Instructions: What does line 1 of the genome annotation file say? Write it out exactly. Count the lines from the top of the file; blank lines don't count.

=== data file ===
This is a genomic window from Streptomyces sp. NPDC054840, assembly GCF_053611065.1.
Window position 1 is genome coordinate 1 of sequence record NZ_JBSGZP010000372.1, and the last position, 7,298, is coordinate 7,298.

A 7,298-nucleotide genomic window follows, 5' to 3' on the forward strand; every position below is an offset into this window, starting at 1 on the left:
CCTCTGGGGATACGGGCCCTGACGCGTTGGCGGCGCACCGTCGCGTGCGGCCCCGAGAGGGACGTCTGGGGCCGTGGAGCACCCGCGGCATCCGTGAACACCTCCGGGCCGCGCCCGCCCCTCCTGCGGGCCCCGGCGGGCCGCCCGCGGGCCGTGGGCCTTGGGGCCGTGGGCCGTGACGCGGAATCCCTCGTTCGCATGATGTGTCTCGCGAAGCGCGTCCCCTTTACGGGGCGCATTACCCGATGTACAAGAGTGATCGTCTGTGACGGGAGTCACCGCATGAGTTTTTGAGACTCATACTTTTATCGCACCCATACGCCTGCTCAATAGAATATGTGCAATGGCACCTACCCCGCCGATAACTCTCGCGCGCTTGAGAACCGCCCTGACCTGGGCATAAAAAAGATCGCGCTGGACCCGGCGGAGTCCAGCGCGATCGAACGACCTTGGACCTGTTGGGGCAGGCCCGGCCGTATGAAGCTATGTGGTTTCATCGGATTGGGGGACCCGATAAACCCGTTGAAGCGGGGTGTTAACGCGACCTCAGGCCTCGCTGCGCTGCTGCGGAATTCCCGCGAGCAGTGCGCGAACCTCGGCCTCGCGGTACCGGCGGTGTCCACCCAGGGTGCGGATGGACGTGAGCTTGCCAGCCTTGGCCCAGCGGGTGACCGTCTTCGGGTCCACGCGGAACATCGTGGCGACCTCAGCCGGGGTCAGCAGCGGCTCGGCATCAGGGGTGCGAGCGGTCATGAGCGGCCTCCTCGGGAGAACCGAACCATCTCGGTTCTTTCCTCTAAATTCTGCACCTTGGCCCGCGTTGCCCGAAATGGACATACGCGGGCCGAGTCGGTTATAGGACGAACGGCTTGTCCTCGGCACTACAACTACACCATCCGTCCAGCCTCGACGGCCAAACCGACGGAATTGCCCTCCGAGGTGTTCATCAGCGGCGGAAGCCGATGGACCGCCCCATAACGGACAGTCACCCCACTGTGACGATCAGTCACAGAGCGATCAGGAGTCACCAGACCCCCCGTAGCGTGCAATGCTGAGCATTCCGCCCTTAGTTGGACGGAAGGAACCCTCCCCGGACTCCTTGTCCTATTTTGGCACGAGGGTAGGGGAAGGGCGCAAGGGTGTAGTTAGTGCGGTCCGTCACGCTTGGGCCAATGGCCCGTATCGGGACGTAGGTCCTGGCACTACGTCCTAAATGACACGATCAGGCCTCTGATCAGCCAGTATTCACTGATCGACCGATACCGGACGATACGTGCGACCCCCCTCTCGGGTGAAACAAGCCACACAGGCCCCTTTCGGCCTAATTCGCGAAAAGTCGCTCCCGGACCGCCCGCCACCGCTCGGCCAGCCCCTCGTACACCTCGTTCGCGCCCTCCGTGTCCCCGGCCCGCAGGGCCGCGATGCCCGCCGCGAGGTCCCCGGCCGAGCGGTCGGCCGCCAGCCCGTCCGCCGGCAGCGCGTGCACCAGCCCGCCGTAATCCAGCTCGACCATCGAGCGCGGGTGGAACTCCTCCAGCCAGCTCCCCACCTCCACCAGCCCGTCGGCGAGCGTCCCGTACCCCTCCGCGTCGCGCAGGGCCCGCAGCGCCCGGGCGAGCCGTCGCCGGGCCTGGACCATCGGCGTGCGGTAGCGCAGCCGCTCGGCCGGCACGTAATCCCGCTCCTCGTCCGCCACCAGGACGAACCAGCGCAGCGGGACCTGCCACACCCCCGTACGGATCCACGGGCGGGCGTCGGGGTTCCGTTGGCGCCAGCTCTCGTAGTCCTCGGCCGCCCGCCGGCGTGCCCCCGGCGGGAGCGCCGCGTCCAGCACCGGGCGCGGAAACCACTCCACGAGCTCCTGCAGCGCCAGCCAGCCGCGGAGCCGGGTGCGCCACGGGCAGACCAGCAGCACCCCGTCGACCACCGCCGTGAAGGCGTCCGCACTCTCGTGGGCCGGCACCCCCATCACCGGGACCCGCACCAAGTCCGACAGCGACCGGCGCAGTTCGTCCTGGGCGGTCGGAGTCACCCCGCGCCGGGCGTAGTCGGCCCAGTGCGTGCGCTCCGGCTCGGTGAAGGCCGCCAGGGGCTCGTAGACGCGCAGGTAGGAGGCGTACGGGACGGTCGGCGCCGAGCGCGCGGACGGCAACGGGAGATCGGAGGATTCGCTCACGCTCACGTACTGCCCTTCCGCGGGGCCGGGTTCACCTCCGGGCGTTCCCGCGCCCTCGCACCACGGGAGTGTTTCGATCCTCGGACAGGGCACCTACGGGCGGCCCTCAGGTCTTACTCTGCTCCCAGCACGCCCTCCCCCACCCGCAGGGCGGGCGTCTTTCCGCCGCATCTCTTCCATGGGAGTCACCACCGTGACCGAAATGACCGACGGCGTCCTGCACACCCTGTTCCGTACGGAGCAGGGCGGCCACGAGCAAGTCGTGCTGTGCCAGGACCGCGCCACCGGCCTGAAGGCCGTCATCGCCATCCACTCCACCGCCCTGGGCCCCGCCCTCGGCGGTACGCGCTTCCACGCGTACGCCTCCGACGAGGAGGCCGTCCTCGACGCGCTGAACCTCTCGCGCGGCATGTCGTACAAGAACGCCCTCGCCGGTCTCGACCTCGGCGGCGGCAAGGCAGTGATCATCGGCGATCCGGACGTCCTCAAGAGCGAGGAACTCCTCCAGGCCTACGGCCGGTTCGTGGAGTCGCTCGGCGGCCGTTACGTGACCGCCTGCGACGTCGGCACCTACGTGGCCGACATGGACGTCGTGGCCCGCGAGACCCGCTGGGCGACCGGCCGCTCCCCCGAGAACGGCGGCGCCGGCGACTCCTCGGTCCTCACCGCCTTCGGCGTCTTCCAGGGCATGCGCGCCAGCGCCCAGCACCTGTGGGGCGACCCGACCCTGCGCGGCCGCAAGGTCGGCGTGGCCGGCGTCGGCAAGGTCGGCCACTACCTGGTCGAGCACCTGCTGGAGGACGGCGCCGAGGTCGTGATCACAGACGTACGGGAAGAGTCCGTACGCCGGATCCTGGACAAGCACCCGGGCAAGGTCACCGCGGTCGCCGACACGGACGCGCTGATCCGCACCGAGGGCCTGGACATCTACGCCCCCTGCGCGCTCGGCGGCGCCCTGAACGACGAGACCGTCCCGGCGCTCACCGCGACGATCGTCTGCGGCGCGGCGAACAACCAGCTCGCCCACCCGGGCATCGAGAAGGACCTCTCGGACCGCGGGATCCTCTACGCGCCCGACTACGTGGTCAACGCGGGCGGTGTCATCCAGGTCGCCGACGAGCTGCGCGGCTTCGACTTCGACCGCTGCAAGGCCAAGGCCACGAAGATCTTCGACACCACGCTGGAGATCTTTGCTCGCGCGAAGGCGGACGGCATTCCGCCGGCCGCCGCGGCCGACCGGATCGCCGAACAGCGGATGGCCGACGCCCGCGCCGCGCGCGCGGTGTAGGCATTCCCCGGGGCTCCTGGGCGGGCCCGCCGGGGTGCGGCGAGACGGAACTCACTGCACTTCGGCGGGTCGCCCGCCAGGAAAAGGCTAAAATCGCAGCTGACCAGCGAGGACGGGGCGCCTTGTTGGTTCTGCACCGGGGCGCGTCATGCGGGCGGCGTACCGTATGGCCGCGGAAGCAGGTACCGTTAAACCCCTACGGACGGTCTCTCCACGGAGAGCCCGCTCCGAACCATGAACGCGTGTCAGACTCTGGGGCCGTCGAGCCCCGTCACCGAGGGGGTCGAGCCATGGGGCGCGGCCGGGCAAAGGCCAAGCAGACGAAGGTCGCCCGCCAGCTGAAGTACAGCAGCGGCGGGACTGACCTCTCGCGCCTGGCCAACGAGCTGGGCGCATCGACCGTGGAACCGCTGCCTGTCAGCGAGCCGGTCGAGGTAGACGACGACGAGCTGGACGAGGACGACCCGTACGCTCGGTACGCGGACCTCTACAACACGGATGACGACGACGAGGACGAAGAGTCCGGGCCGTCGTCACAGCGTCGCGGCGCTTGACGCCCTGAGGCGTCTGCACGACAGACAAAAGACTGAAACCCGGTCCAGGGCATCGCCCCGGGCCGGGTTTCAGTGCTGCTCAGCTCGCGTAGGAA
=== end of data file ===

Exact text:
This is a genomic window from Streptomyces sp. NPDC054840, assembly GCF_053611065.1.